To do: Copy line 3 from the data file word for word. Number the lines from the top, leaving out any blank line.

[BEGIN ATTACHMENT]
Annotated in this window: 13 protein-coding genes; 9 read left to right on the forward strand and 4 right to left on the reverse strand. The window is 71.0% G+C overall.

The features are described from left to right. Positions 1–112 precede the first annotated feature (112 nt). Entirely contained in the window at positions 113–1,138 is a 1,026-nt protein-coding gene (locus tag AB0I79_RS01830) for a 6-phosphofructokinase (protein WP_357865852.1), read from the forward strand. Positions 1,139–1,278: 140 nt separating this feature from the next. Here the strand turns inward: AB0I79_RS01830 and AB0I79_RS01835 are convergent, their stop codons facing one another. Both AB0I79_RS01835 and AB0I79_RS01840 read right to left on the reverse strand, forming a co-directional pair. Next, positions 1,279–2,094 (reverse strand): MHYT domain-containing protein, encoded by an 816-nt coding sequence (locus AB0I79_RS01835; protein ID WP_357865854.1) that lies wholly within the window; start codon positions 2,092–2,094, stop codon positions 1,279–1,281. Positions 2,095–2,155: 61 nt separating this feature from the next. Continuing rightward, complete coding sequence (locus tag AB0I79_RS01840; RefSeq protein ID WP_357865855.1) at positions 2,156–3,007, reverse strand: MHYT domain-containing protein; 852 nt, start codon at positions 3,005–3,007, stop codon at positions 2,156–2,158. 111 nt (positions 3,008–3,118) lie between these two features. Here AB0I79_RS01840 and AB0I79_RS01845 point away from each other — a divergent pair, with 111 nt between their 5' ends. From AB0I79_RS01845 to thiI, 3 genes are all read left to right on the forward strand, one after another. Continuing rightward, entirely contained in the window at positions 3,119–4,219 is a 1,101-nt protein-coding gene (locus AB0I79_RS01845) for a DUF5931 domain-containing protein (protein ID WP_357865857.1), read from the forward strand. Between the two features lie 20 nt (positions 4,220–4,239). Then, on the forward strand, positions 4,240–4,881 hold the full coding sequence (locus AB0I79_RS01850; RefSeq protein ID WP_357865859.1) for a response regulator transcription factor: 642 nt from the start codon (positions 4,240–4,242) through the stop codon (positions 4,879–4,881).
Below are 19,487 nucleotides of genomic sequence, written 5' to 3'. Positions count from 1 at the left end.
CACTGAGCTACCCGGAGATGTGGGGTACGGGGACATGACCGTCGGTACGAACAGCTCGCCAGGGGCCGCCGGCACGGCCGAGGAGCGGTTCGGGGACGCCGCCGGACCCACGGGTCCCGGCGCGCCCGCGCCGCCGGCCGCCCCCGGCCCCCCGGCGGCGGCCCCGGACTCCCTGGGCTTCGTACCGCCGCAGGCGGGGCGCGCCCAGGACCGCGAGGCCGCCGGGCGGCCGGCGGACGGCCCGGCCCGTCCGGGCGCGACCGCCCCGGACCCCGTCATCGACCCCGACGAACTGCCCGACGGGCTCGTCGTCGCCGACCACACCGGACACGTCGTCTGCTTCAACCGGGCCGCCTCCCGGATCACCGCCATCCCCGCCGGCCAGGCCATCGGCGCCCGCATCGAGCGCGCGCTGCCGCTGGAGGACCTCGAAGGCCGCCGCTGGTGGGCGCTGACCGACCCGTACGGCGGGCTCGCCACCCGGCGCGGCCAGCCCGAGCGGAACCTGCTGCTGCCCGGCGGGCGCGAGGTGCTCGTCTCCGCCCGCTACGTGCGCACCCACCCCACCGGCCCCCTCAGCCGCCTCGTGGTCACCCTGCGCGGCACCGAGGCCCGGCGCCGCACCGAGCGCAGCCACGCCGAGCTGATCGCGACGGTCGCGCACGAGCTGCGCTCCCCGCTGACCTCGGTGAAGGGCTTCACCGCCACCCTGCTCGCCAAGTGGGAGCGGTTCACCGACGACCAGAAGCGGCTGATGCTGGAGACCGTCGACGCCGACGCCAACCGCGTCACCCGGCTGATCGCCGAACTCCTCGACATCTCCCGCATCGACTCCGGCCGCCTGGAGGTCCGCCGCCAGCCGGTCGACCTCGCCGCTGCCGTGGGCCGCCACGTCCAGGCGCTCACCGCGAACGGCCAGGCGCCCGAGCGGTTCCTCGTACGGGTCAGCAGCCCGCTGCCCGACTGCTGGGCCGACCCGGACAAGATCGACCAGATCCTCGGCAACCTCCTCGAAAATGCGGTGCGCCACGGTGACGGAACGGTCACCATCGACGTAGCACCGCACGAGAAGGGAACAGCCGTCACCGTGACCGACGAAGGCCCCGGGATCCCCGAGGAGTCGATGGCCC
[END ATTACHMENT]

Below are 19,487 nucleotides of genomic sequence, written 5' to 3'. Positions count from 1 at the left end.